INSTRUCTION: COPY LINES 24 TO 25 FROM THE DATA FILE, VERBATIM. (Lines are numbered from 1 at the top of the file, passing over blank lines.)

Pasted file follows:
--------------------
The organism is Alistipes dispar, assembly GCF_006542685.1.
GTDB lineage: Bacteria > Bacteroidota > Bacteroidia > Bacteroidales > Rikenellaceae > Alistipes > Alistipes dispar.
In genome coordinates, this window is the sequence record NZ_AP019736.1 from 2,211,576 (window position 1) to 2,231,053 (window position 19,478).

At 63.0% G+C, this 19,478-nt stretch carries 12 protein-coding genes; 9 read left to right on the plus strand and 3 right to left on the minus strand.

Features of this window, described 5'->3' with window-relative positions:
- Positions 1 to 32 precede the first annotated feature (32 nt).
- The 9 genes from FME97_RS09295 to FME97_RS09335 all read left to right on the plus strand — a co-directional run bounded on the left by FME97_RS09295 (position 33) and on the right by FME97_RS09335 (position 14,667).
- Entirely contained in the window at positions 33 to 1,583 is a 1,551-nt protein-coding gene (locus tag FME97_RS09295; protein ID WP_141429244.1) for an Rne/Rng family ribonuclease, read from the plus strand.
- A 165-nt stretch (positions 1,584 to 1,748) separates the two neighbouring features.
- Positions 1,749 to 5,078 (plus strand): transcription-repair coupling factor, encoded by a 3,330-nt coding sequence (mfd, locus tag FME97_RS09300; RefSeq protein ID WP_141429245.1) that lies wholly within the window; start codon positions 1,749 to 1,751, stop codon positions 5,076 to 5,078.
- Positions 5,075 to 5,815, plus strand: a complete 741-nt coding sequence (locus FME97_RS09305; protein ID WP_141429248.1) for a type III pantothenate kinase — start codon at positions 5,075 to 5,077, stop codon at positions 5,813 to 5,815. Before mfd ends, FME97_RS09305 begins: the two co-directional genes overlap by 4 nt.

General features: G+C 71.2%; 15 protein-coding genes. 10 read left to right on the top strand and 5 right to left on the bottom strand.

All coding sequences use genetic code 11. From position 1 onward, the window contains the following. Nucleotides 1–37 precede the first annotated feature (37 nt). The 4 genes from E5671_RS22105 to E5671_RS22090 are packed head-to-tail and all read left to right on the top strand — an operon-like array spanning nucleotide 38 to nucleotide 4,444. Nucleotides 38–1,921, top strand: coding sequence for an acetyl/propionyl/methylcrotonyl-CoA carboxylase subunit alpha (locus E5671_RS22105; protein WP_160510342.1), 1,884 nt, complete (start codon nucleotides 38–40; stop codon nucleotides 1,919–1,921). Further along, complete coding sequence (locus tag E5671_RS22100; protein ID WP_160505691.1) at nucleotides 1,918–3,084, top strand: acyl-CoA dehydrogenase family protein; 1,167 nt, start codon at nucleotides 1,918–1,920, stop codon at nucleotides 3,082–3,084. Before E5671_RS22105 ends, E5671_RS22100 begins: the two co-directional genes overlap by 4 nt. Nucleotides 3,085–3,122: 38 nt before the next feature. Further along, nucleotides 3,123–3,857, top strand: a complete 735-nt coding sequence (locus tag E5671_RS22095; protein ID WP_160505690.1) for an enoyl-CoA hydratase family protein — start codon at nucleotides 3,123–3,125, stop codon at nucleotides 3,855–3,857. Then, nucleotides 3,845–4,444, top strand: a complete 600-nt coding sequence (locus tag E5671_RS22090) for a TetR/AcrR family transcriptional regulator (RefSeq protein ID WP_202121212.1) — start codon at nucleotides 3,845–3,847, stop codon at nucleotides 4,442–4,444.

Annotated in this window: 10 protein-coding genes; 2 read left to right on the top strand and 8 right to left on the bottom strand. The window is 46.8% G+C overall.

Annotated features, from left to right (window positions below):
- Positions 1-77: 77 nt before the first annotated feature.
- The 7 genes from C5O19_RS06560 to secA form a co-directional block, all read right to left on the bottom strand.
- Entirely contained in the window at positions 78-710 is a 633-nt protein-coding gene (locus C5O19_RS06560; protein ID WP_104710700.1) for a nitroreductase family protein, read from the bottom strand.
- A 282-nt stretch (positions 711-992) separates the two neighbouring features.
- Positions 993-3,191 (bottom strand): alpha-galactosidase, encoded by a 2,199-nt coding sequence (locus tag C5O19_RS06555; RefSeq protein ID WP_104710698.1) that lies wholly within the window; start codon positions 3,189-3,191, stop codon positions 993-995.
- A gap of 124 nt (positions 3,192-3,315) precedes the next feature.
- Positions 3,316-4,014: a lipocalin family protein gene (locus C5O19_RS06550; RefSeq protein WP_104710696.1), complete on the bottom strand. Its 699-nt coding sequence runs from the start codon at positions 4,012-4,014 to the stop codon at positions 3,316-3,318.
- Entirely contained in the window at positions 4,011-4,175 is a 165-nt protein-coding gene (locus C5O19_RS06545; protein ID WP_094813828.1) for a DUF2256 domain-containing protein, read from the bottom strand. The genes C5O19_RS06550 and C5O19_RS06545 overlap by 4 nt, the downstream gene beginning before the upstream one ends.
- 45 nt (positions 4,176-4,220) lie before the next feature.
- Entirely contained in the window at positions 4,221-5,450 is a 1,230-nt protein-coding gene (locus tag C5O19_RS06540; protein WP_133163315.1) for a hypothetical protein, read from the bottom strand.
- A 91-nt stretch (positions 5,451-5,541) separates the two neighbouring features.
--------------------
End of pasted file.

- 45 nt (positions 4,176-4,220) lie before the next feature.
- Entirely contained in the window at positions 4,221-5,450 is a 1,230-nt protein-coding gene (locus tag C5O19_RS06540; protein WP_133163315.1) for a hypothetical protein, read from the bottom strand.